Tuesday January 6th…. Received no letter yesterday, very small mail for our regiment. Busy all day in office. After supper, Wm. Smith, Allen Wolf & myself took a walk about the city, then went to barracks. Retired at 10 o’clock. Wrote a letter this afternoon to Uncle Ebenezer, sent him also by mail a small collection of sea shells. Weather fine.

 

 

Sources:

1. Gobin, John Peter Shindel. Personal Letters, 1861-1865. Northumberland, Pennsylvania: Personal Collection of John Deppen.

2. Hornbeck, Henry Jacob. Diary Excerpts, 1862-1864, in 47th Pennsylvania Volunteers: One Civil War Regiment’s Story. Retrieved online 1 December 2017.

3. Wharton, Henry D. Letters from the Sunbury Guards. Sunbury, Pennsylvania: Sunbury American, 1861-1868.

 

 

A Thanksgiving Message from the Past: Andrew Gregg Curtin

Andrew Gregg Curtin, Governor, Commonwealth of Pennsylvania, c. 1860 (public domain).

Proclamation of a Day of Thanksgiving. – 1862.

Pennsylvania, ss.
(Signed) A. G. Curtin.

 

IN THE NAME AND BY the Authority of the Commonwealth of Pennsylvania, ANDREW G. CURTIN, Governor of the said Commonwealth.

A PROCLAMATION.

 

Whereas, It is a good thing to render thanks unto God for His Mercy and loving kindness:

Therefore, I Andrew G. Curtin Governor of the Commonwealth of Pennsylvania, do recommend that Thursday the 27th day of November next, be set apart by the people of this Commonwealth, as a day of solemn Prayer and Thanksgiving to the Almighty: – Giving Him thanks that He has been graciously pleased to protect our free institutions and Government, and to keep us from sickness and pestilence; and to cause the earth to bring forth her increase, so that our garners are choked with the harvest; and to look so favorably on the toil of His children, that industry has thriven among us and labor had its reward; and also that He hath delivered us from the hands of our enemies, and filled our officers and men in the field with a loyal and intrepid spirit and given them victory; and that He has poured out upon us (albeit unworthy) other great and manifold blessings:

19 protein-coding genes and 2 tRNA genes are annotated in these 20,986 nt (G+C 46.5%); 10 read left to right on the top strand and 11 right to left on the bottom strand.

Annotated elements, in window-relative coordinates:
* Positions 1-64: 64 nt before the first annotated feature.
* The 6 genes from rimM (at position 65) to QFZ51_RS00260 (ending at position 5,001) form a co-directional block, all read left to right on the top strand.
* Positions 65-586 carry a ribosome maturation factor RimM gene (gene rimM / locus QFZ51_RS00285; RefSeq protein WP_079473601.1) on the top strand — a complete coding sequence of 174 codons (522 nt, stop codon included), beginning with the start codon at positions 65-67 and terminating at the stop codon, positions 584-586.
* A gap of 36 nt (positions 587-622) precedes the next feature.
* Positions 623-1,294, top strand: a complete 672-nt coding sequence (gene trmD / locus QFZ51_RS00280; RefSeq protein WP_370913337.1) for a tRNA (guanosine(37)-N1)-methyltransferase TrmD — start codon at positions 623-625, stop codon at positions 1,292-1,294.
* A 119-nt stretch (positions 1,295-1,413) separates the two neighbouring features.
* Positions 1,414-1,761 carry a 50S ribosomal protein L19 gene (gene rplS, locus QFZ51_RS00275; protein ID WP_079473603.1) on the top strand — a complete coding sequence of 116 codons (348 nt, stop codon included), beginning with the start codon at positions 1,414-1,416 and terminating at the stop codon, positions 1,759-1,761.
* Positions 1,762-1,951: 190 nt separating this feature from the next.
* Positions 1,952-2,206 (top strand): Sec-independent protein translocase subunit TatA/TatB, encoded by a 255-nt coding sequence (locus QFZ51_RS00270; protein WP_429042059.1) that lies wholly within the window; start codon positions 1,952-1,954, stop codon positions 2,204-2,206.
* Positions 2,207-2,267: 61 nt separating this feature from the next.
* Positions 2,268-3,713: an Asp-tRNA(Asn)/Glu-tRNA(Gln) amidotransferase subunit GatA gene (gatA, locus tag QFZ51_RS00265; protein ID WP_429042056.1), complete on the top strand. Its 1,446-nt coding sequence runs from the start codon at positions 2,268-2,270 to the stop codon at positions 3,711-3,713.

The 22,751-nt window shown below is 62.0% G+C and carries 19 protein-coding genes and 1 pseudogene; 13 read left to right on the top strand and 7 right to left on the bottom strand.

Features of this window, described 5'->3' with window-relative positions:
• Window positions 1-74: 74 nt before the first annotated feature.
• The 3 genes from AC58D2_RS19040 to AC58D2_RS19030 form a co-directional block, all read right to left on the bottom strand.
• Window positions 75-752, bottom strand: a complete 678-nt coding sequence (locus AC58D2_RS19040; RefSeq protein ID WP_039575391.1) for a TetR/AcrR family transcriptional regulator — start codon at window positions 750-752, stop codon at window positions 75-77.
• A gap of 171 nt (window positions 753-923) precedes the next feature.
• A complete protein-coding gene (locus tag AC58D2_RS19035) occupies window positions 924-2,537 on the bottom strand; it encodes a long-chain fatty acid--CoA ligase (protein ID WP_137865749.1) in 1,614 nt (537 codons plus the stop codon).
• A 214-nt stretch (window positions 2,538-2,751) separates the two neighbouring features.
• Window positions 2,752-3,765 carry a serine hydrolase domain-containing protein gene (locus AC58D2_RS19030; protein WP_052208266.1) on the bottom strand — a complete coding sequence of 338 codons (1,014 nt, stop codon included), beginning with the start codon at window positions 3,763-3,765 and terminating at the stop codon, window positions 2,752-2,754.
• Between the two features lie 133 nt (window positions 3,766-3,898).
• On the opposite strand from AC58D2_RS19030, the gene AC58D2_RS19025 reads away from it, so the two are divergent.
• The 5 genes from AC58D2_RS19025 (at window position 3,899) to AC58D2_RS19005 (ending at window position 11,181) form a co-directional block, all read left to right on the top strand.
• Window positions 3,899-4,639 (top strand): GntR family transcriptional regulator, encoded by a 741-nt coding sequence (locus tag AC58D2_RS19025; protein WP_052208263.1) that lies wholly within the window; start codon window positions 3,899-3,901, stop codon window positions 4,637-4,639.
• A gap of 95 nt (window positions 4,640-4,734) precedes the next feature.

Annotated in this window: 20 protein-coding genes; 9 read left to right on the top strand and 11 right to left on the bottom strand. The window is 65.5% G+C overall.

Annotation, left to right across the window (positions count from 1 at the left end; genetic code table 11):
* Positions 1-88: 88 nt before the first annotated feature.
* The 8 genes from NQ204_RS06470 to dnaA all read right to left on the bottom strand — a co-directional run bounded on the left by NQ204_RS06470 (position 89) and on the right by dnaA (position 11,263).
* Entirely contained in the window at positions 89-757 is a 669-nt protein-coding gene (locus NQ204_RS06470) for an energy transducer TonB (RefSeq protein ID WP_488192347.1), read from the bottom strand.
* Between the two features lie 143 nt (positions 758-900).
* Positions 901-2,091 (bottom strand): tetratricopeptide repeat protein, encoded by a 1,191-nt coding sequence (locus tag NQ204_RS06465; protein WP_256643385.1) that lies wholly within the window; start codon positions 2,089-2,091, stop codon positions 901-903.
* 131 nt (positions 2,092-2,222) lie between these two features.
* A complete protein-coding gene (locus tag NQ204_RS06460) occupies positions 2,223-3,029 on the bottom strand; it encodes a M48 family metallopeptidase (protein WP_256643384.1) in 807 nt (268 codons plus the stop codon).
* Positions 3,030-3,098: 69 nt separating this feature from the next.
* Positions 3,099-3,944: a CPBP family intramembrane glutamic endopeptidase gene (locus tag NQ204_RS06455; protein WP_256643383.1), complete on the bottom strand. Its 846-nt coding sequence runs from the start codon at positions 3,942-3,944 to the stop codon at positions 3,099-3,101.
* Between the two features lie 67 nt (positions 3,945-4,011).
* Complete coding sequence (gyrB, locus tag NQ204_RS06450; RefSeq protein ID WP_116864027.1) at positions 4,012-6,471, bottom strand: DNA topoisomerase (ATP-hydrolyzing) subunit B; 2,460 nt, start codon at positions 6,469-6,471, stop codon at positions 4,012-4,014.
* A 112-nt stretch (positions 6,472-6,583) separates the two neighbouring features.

Beseeching Him to help and govern us, in his steadfast fear and love, and to put into our minds good desires, so that by His continued help we may have a right judgement in all things:

And especially praying Him to give to Christian churches grace to hate the thing which is evil, and to utter the teachings of truth and righteousness, declaring openly the whole counsel of God:

And most heartily entreating Him to bestow upon our Civil Rulers, wisdom and earnestness in council and upon our military leaders zeal and vigor in action, that the fires of rebellion may be quenched, that we, being armed with His defense, may be preserved from all perils, and that hereafter our people living in peace and quietness, may, from generation to generation, reap the abundant fruits of His mercy; and with joy and thankfulness praise and magnify His holy name.

Great Seal of the State of Pennsylvania (public domain).

Given under my Hand and the Great Seal of the State at Harrisburg, this twentieth day of October in the year of our Lord one thousand eight hundred and sixty two, and the Commonwealth the eighty-seventh.

By the Governor:

Eli Slifer,
Secretary of the Commonwealth.

 

 

 

Source:

Curtin, Andrew Gregg. Proclamation of a Day of Thanksgiving – 1862, in Pennsylvania Archives: Fourth Series, Vol. VIII: Papers of the Governors, 1858-1871, Samuel Hazard, John Blair Lynn, William Henry Egle, et. al., editors. Harrisburg, Pennsylvania: Wm. Stanley Ray, State Printer, 1902.

 

Faces of the 47th Project Honors History-Making Civil War Soldiers from Pennsylvania

First Lieutenant William Wallace Geety, Co. H, 47th Pennsylvania Volunteers, c. 1864-1865.

A tantalizing new video released by 47th Pennsylvania Volunteers: One Civil War Regiment’s Story just opened an important new portal to the 19th century for Civil War enthusiasts, teachers, students, and genealogists.